There is a documentary of 27 minutes on Zoroastrian/Parsi attempts of finding love through community events. The clip I posted previously is part of this radio documentary. You need to be registered and signed in to be able to listen to the documentary.
Last week, I taught about Anquetil-Duperron, William Jones, the discovery of language similarity and the beginnings of IE Studies. Disciplines such as Iranian Studies or #Indology, as we know them today, would not have been possible without those efforts and contributions. I also made it a point to at least briefly discuss “genesis amnesia” and the critical examination of Oriental Studies offered by @tavak in
Another photo essay by Behrad Mistry, again from last year and over at the Ajam Media Collective.
The Zoroastrian New Year coincides with the Spring Equinox. It marks not only the beginning of the calendar, but the renewal of life in its perennial struggle with death. This annual milestone is an occasion for celebration, and involves a series of ritual arrangements and acts.
A commented photo essay from last year by Behrad Mistry over at the Ajam Media Collective.
The following is a photo essay by Behrad Nafissi Mistry. Born into the caste of Zoroastrian priests, Behrad is half Indian Parsi, half Iranian and is currently training to also serve as a priest. Behrad is a photo-journalist at Amordad Zoroastrian News Agency and Humans of Tehran. He holds a B.A. in English Literature and an M.A. in Comparative Literature from Shahid Beheshti University. This series will focus on Tehran’s Zoroastrian community and their practices before, during, and after Nowruz.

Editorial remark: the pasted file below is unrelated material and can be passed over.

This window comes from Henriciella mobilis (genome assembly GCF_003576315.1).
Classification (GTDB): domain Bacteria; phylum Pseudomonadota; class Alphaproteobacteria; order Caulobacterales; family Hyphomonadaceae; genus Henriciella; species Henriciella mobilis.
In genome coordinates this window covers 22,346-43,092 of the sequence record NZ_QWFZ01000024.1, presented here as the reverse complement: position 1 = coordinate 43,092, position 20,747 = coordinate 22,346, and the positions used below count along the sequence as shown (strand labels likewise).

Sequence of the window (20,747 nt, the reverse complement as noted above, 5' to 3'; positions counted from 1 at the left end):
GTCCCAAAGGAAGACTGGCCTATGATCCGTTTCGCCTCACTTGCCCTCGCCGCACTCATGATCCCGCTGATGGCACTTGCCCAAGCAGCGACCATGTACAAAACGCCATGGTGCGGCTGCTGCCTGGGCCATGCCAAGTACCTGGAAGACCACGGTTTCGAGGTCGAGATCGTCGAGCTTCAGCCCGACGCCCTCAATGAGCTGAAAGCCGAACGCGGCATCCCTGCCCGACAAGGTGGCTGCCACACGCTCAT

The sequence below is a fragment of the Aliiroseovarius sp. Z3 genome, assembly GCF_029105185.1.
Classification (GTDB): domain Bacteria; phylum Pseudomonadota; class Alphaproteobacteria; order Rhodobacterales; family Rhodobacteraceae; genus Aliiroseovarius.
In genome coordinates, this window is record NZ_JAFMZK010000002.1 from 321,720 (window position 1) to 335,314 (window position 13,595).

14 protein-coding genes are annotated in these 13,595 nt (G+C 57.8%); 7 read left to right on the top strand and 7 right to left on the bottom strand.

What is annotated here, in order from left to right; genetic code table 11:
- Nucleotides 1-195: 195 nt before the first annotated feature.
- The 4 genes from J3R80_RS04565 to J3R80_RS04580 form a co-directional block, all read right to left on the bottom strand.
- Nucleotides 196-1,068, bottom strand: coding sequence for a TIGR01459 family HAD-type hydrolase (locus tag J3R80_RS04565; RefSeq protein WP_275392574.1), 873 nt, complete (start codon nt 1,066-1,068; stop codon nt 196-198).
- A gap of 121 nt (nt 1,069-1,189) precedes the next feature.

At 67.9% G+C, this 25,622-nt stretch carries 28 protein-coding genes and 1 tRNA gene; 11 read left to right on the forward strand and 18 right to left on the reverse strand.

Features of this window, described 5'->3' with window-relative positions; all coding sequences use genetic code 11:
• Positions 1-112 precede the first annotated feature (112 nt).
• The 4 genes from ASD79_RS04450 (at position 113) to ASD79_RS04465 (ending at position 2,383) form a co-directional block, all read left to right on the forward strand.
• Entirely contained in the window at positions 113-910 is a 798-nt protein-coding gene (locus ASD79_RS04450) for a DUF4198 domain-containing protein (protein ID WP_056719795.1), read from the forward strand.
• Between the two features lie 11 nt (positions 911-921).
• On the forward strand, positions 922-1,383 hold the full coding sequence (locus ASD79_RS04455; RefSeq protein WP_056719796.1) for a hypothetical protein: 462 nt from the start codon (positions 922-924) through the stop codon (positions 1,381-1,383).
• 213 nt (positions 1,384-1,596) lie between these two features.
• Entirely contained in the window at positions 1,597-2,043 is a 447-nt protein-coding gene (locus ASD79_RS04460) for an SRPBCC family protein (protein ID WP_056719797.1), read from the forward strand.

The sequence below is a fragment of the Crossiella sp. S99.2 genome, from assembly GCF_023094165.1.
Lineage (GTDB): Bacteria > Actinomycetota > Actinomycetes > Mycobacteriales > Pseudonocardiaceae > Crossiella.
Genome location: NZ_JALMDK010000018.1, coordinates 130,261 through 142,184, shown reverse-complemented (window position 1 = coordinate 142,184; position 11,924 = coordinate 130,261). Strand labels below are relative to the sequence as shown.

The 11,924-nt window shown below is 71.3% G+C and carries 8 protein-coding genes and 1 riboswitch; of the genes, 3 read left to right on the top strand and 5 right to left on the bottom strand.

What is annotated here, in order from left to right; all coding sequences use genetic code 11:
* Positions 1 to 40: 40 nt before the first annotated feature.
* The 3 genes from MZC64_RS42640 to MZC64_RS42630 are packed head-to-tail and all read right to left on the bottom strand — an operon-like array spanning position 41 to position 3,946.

Peter Adamson has a short article, entitled Arabic translators did far more than just preserve Greek philosophy, over at Aeon on the impact of the Arabic translations of Greek philosophy. You can even listen to the article being read by someone at curio.io!
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Congratulations to Hamidreza Ghelichkhani, who curated and annotated this delightful anthology in collaboration with Kambiz GhaneaBassiri.
This anthology invites audiences to interact with select works of Iranian masters of calligraphy from the tenth to the twentieth century. These works were carefully chosen to represent the artistic canon that has shaped the world of calligraphy in contemporary Iran. Their influence has in many cases exceeded the national boundaries of modern Iran, and the earlier works helped spread Persianate culture throughout West Asia in the Middle Ages and the Early Modern era.
An interesting ZDF documentary about racist ideologies in Germany. 35 minutes into the documentary Josef Wiesehöfer is interviewed about the term ‘Arier’ followed by interviews with people in Abyaneh, presumably because they are believed to be Zoroastrians! The journey to Iran ends with a few shots at Naqš-e Rostam.